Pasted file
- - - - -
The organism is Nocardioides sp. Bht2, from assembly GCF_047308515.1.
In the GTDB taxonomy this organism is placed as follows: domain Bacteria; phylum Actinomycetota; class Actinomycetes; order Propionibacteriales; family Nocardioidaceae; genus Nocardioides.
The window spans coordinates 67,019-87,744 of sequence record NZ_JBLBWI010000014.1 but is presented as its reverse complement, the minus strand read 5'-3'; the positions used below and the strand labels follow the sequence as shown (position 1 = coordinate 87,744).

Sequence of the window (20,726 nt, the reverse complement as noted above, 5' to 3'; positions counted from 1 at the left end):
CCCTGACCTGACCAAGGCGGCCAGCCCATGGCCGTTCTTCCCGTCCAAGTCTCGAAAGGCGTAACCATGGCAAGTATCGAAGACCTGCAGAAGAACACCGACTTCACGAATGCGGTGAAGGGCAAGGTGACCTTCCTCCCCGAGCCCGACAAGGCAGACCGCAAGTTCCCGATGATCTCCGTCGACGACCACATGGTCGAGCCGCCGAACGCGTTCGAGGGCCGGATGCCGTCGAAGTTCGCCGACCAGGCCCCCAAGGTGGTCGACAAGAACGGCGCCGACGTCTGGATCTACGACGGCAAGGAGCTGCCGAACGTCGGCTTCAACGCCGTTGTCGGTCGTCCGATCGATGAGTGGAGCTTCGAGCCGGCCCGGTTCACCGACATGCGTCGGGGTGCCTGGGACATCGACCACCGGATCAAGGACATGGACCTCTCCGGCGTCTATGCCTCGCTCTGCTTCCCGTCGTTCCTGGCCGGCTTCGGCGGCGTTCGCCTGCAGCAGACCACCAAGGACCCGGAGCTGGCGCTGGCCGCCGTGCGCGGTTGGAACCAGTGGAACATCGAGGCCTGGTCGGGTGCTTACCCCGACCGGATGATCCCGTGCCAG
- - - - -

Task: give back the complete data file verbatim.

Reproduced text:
The organism is Nocardioides sp. Bht2, from assembly GCF_047308515.1.
In the GTDB taxonomy this organism is placed as follows: domain Bacteria; phylum Actinomycetota; class Actinomycetes; order Propionibacteriales; family Nocardioidaceae; genus Nocardioides.
The window spans coordinates 67,019-87,744 of sequence record NZ_JBLBWI010000014.1 but is presented as its reverse complement, the minus strand read 5'-3'; the positions used below and the strand labels follow the sequence as shown (position 1 = coordinate 87,744).

Sequence of the window (20,726 nt, the reverse complement as noted above, 5' to 3'; positions counted from 1 at the left end):
CCCTGACCTGACCAAGGCGGCCAGCCCATGGCCGTTCTTCCCGTCCAAGTCTCGAAAGGCGTAACCATGGCAAGTATCGAAGACCTGCAGAAGAACACCGACTTCACGAATGCGGTGAAGGGCAAGGTGACCTTCCTCCCCGAGCCCGACAAGGCAGACCGCAAGTTCCCGATGATCTCCGTCGACGACCACATGGTCGAGCCGCCGAACGCGTTCGAGGGCCGGATGCCGTCGAAGTTCGCCGACCAGGCCCCCAAGGTGGTCGACAAGAACGGCGCCGACGTCTGGATCTACGACGGCAAGGAGCTGCCGAACGTCGGCTTCAACGCCGTTGTCGGTCGTCCGATCGATGAGTGGAGCTTCGAGCCGGCCCGGTTCACCGACATGCGTCGGGGTGCCTGGGACATCGACCACCGGATCAAGGACATGGACCTCTCCGGCGTCTATGCCTCGCTCTGCTTCCCGTCGTTCCTGGCCGGCTTCGGCGGCGTTCGCCTGCAGCAGACCACCAAGGACCCGGAGCTGGCGCTGGCCGCCGTGCGCGGTTGGAACCAGTGGAACATCGAGGCCTGGTCGGGTGCTTACCCCGACCGGATGATCCCGTGCCAG